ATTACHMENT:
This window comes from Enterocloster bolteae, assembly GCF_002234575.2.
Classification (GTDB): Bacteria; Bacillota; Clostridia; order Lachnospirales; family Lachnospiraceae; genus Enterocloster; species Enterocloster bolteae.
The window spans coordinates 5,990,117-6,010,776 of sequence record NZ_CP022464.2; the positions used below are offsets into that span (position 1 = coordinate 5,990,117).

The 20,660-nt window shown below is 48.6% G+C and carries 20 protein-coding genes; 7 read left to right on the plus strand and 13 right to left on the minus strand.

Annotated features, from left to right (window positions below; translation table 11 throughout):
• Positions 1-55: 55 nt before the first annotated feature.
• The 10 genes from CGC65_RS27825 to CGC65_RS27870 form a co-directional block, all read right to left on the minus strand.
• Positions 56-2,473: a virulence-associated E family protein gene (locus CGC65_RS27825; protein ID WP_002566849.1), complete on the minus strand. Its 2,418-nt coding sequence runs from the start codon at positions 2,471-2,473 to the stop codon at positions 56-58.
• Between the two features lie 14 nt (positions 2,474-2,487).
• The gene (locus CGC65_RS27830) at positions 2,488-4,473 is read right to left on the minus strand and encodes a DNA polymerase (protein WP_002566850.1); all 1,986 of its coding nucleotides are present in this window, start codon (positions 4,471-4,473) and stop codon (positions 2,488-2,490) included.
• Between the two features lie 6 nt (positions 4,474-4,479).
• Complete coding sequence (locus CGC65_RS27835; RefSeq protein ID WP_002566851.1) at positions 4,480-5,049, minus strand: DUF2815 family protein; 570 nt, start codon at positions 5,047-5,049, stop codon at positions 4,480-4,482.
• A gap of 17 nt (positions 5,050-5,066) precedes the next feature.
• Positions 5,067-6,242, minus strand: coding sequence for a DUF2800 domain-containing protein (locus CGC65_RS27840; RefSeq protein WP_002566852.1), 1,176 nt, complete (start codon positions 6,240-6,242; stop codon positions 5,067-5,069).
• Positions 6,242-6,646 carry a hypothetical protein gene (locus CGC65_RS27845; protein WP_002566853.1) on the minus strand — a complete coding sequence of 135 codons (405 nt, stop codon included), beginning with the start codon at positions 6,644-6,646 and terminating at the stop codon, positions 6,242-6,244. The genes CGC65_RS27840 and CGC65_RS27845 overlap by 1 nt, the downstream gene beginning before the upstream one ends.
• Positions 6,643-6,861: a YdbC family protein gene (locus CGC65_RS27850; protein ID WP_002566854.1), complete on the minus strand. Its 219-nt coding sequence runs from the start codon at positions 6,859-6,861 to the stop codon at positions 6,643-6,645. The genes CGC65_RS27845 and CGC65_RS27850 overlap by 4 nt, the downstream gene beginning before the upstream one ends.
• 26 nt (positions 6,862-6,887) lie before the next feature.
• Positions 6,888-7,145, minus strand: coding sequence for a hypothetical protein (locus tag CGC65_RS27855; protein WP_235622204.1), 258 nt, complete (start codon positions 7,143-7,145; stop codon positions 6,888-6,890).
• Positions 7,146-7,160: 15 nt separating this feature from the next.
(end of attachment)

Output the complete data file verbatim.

This window comes from Enterocloster bolteae, assembly GCF_002234575.2.
Classification (GTDB): Bacteria; Bacillota; Clostridia; order Lachnospirales; family Lachnospiraceae; genus Enterocloster; species Enterocloster bolteae.
The window spans coordinates 5,990,117-6,010,776 of sequence record NZ_CP022464.2; the positions used below are offsets into that span (position 1 = coordinate 5,990,117).

The 20,660-nt window shown below is 48.6% G+C and carries 20 protein-coding genes; 7 read left to right on the plus strand and 13 right to left on the minus strand.

Annotated features, from left to right (window positions below; translation table 11 throughout):
• Positions 1-55: 55 nt before the first annotated feature.
• The 10 genes from CGC65_RS27825 to CGC65_RS27870 form a co-directional block, all read right to left on the minus strand.
• Positions 56-2,473: a virulence-associated E family protein gene (locus CGC65_RS27825; protein ID WP_002566849.1), complete on the minus strand. Its 2,418-nt coding sequence runs from the start codon at positions 2,471-2,473 to the stop codon at positions 56-58.
• Between the two features lie 14 nt (positions 2,474-2,487).
• The gene (locus CGC65_RS27830) at positions 2,488-4,473 is read right to left on the minus strand and encodes a DNA polymerase (protein WP_002566850.1); all 1,986 of its coding nucleotides are present in this window, start codon (positions 4,471-4,473) and stop codon (positions 2,488-2,490) included.
• Between the two features lie 6 nt (positions 4,474-4,479).
• Complete coding sequence (locus CGC65_RS27835; RefSeq protein ID WP_002566851.1) at positions 4,480-5,049, minus strand: DUF2815 family protein; 570 nt, start codon at positions 5,047-5,049, stop codon at positions 4,480-4,482.
• A gap of 17 nt (positions 5,050-5,066) precedes the next feature.
• Positions 5,067-6,242, minus strand: coding sequence for a DUF2800 domain-containing protein (locus CGC65_RS27840; RefSeq protein WP_002566852.1), 1,176 nt, complete (start codon positions 6,240-6,242; stop codon positions 5,067-5,069).
• Positions 6,242-6,646 carry a hypothetical protein gene (locus CGC65_RS27845; protein WP_002566853.1) on the minus strand — a complete coding sequence of 135 codons (405 nt, stop codon included), beginning with the start codon at positions 6,644-6,646 and terminating at the stop codon, positions 6,242-6,244. The genes CGC65_RS27840 and CGC65_RS27845 overlap by 1 nt, the downstream gene beginning before the upstream one ends.
• Positions 6,643-6,861: a YdbC family protein gene (locus CGC65_RS27850; protein ID WP_002566854.1), complete on the minus strand. Its 219-nt coding sequence runs from the start codon at positions 6,859-6,861 to the stop codon at positions 6,643-6,645. The genes CGC65_RS27845 and CGC65_RS27850 overlap by 4 nt, the downstream gene beginning before the upstream one ends.
• 26 nt (positions 6,862-6,887) lie before the next feature.
• Positions 6,888-7,145, minus strand: coding sequence for a hypothetical protein (locus tag CGC65_RS27855; protein WP_235622204.1), 258 nt, complete (start codon positions 7,143-7,145; stop codon positions 6,888-6,890).
• Positions 7,146-7,160: 15 nt separating this feature from the next.